It’s not hard to see why Southeast Asia has long been a backpacking staple. It’s extremely affordable, absolutely beautiful, and chock full of amazing experiences. Officially comprised of 11 countries (although a couple are less popular destinations), it can be a little overwhelming to know where to begin with your itinerary. But don’t fear, we’ve put together a list of 30 things you absolutely have to do in Southeast Asia to get you started!
1. Try The Local Street Food
Southeast Asia is a foodies dream come true. There’s Papaya salad in Laos, Laksa in Malaysia, Pho in Vietnam, and hundreds of mouthwatering dishes in the countries in between. No matter what country you’re in, the best place to sample the local cuisine is usually in the streets. Seriously, street stalls often offer the cheapest and the best grub around. Here’s a pro tip: Eat where the locals are eating. You can be assured that the food there will be amazing!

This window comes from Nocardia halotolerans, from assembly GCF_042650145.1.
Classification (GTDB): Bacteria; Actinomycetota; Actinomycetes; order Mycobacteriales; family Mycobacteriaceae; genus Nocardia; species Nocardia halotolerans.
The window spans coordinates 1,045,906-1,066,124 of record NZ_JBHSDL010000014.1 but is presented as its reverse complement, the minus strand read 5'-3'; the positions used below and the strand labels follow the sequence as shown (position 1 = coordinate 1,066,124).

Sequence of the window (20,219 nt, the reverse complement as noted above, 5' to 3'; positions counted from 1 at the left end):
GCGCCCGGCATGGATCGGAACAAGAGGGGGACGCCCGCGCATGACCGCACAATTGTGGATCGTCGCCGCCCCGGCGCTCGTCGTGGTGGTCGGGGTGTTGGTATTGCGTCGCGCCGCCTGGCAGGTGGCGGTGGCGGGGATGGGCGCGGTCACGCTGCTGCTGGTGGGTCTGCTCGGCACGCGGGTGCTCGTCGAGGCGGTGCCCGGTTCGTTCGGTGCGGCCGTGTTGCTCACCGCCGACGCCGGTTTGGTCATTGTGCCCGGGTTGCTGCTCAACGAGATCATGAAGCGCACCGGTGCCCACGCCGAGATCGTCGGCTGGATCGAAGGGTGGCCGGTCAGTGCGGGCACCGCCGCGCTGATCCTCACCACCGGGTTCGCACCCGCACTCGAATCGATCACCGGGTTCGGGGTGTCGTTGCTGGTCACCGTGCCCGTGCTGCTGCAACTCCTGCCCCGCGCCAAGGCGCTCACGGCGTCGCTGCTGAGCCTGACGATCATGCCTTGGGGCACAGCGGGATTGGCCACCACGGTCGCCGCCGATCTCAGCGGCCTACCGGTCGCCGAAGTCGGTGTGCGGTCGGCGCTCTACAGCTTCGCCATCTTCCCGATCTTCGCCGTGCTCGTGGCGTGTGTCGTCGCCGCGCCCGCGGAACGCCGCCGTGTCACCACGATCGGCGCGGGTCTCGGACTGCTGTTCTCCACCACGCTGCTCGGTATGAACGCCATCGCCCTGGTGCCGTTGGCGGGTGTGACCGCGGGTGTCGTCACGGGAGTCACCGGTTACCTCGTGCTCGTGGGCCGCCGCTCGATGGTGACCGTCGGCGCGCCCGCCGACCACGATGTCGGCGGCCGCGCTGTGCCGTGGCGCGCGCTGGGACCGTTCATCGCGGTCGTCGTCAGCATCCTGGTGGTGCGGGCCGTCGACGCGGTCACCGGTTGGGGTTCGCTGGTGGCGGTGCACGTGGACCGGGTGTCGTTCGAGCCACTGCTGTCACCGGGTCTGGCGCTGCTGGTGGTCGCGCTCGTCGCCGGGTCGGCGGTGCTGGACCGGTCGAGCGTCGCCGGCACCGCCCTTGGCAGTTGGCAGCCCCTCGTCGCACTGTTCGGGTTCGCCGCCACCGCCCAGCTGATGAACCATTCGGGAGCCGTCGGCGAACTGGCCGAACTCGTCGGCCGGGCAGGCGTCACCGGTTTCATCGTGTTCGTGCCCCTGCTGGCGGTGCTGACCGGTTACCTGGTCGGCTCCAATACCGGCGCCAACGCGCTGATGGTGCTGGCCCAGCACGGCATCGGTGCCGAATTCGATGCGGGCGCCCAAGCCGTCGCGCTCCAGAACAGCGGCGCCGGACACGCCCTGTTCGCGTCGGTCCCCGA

2. Watch The Spectacular Sunsets
Southeast Asia does sunsets like nowhere else I’ve ever been. No matter what country you’re in, you’ll be treated to some absolutely gorgeous sunsets. I’m talking serious no-filter stuff here. Obviously, you can watch the sun go down from pretty much anywhere, but some of my favorite sunset viewing spots were:
3. Relax In A Raft House On The River Kwai
Bangkok can be a lot on the senses, especially given the fact that it’s usually the first stop for many backpackers of Southeast Asia. Do yourself a favor and escape the hustle and bustle by taking the short train journey to Kanchanaburi. The journey itself is an absolute pleasure and Kanchanaburi lies on the banks of the River Kwai, offering visitors the chance to unwind on a floating raft-house hotel. Trust me, the views are worth it alone. History buffs can use the town as a base to explore the death railway and famous bridge over the River Kwai too.
4. Island Hop Across The Andaman Coast